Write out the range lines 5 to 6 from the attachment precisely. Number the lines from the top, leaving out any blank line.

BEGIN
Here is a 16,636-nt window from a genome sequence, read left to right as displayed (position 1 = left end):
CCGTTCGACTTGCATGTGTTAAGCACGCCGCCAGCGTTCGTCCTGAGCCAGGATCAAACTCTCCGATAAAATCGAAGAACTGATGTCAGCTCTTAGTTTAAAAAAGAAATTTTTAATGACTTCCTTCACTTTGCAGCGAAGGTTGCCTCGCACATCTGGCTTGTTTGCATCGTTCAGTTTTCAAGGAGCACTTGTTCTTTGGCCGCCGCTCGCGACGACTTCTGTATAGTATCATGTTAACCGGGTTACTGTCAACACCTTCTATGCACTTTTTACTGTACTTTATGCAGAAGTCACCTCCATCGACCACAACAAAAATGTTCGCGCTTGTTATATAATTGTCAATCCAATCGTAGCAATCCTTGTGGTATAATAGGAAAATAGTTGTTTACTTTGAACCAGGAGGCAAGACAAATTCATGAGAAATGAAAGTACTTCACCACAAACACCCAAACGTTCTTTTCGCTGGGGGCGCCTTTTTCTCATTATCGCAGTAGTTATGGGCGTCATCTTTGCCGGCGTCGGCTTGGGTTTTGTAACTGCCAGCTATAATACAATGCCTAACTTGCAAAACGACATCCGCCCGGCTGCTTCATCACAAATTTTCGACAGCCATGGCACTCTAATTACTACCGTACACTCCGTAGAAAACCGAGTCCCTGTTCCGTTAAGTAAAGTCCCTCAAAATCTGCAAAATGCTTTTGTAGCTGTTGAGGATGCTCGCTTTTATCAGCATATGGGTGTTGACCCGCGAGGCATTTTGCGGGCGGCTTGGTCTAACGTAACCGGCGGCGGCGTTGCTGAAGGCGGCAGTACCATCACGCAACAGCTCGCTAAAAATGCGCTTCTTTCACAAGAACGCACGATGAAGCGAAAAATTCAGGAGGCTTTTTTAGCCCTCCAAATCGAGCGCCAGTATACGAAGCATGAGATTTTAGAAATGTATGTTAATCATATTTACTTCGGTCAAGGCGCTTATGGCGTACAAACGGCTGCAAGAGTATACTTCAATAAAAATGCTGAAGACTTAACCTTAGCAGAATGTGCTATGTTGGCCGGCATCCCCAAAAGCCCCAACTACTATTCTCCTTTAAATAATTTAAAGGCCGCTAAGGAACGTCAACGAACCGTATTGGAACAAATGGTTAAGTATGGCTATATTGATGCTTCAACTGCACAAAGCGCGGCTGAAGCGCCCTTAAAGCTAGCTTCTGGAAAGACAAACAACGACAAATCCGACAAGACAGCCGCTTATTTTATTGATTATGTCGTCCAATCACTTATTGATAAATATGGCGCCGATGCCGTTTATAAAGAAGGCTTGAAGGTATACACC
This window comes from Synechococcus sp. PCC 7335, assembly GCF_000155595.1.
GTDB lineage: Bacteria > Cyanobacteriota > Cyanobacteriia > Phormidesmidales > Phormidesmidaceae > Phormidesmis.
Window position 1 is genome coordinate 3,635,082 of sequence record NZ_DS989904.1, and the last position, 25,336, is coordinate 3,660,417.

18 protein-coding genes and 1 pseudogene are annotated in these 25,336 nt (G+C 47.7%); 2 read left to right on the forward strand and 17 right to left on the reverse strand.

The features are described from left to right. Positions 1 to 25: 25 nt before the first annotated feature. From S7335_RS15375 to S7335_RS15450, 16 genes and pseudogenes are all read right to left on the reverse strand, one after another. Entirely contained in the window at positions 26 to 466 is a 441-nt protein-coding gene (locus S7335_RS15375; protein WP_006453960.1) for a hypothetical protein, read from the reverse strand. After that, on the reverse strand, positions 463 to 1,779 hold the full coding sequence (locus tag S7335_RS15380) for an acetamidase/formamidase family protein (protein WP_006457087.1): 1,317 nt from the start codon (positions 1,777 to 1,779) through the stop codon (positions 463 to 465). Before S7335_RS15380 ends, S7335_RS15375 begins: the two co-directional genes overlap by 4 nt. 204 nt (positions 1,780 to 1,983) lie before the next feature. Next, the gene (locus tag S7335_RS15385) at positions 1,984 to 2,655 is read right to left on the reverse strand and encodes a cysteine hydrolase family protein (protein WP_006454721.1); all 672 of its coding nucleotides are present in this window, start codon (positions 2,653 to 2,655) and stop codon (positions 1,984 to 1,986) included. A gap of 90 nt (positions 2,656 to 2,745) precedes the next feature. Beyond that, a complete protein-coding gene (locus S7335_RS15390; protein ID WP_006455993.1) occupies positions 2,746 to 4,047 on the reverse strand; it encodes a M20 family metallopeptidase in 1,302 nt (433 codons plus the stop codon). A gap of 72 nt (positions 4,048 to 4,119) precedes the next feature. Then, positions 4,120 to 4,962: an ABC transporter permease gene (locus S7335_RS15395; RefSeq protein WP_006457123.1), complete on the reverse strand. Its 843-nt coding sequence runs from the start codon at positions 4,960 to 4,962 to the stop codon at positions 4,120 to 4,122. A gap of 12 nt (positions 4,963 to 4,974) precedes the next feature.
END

Window position 1 is genome coordinate 3,635,082 of sequence record NZ_DS989904.1, and the last position, 25,336, is coordinate 3,660,417.

18 protein-coding genes and 1 pseudogene are annotated in these 25,336 nt (G+C 47.7%); 2 read left to right on the forward strand and 17 right to left on the reverse strand.